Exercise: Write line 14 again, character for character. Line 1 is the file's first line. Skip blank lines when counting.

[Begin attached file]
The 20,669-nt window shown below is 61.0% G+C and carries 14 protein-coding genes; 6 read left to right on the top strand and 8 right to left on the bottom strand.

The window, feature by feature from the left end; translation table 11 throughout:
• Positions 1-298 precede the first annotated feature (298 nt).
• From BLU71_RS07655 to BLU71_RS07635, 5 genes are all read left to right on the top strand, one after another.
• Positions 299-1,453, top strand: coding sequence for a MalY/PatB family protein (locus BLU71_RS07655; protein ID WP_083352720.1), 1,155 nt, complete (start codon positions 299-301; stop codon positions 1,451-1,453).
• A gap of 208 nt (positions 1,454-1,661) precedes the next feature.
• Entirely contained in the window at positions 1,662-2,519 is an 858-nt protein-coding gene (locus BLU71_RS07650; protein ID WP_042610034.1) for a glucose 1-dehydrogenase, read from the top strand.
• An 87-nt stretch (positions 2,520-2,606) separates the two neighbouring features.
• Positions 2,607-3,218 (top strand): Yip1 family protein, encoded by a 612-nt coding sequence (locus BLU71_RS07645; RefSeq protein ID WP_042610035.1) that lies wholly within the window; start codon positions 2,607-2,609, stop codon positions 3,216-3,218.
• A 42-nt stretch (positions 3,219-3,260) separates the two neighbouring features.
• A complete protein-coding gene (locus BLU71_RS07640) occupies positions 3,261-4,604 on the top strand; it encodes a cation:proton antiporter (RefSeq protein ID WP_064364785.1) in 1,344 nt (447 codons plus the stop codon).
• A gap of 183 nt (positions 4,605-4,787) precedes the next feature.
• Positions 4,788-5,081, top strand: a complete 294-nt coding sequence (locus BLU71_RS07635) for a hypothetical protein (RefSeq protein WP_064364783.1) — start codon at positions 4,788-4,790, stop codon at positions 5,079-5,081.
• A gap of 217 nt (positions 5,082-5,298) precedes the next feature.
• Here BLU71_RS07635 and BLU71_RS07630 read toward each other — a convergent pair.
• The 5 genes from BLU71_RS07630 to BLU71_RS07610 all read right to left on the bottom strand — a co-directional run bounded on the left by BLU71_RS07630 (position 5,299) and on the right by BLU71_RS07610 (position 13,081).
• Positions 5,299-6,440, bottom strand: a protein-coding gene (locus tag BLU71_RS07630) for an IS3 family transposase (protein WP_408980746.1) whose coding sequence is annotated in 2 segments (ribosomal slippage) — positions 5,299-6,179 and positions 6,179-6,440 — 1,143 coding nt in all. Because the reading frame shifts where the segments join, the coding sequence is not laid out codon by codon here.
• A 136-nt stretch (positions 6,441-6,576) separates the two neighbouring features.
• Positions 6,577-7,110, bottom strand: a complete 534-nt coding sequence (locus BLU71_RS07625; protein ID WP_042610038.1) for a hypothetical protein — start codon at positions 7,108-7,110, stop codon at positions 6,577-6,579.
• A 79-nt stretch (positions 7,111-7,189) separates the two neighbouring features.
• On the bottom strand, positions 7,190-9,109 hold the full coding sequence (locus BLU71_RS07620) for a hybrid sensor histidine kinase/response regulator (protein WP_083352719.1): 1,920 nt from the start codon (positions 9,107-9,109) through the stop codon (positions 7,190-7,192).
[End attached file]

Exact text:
• A gap of 217 nt (positions 5,082-5,298) precedes the next feature.